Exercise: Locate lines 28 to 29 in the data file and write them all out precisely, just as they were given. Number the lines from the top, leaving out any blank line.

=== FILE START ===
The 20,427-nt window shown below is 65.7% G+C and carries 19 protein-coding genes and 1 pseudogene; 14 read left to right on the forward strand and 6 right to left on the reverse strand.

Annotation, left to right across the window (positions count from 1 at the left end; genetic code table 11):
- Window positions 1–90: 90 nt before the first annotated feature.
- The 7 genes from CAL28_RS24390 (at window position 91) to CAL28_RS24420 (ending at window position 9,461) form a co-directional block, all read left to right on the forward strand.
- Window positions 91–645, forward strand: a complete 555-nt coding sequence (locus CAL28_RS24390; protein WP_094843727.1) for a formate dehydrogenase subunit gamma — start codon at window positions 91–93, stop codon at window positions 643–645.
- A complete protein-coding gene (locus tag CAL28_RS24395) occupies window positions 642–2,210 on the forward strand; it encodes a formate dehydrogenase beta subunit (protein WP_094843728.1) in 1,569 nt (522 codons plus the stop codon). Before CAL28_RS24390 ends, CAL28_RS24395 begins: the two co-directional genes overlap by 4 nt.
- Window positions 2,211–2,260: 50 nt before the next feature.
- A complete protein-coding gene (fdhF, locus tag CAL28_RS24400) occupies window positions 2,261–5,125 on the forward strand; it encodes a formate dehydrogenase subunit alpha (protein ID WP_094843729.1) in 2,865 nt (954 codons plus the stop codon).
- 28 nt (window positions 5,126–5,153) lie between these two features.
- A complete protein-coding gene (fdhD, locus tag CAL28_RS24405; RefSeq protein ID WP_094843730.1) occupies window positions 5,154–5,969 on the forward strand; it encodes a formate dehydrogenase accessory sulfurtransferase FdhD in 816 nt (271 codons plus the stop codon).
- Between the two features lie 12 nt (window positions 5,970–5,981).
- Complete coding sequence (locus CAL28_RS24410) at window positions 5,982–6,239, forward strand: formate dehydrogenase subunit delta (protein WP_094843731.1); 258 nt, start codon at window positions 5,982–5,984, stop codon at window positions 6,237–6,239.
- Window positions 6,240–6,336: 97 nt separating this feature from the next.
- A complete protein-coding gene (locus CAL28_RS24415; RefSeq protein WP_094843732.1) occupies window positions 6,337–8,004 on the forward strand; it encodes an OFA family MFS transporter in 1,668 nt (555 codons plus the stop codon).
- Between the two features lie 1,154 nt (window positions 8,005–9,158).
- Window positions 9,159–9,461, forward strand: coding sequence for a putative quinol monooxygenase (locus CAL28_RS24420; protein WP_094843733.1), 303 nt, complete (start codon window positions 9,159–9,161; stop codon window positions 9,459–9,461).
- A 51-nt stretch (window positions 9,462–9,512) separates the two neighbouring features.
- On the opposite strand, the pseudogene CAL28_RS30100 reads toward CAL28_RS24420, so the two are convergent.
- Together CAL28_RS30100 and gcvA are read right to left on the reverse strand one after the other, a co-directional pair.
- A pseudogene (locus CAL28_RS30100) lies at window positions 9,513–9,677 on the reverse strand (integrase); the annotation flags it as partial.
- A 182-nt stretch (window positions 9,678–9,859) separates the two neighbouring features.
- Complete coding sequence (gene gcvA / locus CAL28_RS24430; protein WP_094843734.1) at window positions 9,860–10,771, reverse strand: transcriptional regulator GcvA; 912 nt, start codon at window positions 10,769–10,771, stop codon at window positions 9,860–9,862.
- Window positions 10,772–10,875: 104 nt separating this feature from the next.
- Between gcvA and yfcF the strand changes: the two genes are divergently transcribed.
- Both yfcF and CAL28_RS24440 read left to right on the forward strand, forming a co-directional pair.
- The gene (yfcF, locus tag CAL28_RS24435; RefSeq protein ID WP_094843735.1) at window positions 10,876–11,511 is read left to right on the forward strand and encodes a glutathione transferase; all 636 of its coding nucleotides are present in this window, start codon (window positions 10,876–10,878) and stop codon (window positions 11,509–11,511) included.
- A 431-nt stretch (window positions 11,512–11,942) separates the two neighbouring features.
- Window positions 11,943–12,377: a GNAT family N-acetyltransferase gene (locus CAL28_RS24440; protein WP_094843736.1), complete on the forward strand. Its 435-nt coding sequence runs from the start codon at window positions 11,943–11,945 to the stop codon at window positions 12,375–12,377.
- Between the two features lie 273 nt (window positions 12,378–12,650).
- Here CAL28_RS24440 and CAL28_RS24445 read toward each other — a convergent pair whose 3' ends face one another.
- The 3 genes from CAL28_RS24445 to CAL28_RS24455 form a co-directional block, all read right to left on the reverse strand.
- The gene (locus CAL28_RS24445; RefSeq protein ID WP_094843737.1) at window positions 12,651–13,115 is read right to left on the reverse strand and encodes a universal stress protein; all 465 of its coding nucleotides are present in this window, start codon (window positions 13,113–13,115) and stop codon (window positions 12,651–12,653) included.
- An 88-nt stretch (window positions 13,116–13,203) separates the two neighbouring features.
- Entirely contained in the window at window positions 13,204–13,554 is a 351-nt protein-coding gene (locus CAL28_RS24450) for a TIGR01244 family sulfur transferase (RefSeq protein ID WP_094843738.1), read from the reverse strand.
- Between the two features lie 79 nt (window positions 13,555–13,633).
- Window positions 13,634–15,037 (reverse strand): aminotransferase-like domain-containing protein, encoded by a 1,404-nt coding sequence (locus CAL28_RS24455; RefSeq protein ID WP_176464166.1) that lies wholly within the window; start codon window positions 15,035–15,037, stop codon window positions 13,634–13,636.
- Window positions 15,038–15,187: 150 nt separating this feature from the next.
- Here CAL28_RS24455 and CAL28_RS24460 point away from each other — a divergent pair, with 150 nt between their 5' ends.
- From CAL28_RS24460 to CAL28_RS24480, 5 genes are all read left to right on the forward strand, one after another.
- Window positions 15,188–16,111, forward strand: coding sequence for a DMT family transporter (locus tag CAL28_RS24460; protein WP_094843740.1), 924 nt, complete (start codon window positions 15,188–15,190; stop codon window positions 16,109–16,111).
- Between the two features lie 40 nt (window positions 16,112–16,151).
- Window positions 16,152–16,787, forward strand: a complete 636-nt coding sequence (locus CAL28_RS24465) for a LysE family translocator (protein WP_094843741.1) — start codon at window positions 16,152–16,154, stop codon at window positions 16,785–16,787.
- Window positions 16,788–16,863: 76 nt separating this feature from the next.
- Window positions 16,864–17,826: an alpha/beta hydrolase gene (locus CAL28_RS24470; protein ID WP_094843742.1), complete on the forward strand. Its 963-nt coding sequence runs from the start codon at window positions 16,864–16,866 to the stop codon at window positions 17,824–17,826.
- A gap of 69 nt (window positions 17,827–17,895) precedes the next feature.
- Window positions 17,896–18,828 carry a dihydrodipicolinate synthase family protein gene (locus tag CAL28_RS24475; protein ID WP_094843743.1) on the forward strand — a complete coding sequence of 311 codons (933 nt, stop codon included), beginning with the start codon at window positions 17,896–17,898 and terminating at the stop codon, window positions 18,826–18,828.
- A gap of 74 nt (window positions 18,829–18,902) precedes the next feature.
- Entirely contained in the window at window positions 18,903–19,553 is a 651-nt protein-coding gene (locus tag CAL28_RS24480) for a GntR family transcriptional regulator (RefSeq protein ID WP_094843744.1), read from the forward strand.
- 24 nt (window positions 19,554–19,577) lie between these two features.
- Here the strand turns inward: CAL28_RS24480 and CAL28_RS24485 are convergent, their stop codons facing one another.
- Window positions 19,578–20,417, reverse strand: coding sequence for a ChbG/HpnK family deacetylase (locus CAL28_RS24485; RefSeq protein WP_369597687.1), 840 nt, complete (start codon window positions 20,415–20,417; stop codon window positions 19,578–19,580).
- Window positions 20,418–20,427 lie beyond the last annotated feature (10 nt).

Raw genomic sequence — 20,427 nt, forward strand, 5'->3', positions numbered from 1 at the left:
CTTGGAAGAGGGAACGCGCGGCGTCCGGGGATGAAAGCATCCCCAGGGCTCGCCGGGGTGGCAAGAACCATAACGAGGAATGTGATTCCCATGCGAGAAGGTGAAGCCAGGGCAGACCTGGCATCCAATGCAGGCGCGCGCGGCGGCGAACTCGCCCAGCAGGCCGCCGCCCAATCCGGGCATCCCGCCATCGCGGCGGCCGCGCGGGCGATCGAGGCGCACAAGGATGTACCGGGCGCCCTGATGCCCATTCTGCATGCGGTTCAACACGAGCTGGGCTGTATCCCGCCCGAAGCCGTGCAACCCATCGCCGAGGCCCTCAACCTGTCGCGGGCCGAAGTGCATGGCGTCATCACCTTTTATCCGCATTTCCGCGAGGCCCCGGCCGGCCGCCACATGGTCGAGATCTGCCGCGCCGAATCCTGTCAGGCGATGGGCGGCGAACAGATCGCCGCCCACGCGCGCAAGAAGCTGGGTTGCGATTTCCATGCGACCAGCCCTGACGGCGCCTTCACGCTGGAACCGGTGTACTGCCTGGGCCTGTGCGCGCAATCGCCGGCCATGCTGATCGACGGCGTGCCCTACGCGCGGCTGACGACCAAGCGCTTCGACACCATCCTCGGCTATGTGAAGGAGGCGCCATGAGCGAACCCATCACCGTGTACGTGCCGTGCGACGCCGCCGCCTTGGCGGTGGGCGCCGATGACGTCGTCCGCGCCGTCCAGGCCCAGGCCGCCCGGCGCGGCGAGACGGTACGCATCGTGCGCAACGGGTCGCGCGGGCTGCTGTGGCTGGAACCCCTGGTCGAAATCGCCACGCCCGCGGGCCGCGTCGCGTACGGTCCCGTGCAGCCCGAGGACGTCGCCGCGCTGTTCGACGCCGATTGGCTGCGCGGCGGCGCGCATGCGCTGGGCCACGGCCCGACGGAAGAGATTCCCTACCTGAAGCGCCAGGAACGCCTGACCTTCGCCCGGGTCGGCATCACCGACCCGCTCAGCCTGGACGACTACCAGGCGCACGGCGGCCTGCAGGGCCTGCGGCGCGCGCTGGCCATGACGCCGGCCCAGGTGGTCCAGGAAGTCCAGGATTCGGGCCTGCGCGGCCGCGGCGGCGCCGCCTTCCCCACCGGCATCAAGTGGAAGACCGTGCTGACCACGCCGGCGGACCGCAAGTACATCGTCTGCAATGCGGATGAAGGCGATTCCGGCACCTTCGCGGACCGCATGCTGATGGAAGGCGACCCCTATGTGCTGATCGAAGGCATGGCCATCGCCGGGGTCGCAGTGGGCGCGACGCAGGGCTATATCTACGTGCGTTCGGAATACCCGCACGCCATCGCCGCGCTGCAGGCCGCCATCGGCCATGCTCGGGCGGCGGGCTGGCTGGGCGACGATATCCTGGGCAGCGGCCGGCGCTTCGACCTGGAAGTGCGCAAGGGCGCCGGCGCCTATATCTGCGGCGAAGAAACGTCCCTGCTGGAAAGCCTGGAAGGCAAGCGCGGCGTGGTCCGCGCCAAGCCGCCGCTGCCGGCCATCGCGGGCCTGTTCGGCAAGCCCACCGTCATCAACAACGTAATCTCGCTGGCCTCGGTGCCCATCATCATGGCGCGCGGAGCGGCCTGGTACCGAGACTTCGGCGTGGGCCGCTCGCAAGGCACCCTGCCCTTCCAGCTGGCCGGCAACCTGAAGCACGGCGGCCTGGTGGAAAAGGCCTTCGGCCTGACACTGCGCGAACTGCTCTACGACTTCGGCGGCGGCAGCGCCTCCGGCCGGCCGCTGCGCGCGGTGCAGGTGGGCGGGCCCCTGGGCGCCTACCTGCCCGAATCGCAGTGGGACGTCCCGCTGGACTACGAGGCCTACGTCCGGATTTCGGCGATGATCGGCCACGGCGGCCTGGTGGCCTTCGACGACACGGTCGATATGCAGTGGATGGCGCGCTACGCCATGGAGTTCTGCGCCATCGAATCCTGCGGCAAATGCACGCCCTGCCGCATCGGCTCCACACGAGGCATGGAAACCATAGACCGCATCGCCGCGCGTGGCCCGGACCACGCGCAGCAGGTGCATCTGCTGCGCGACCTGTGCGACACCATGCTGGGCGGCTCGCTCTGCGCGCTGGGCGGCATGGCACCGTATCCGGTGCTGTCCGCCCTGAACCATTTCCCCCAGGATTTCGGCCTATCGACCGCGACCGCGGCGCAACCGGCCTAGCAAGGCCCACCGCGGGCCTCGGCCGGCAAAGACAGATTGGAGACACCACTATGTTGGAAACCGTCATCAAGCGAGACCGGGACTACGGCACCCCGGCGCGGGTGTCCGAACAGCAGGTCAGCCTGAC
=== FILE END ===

- Window positions 11,943–12,377: a GNAT family N-acetyltransferase gene (locus CAL28_RS24440; protein WP_094843736.1), complete on the forward strand. Its 435-nt coding sequence runs from the start codon at window positions 11,943–11,945 to the stop codon at window positions 12,375–12,377.
- Between the two features lie 273 nt (window positions 12,378–12,650).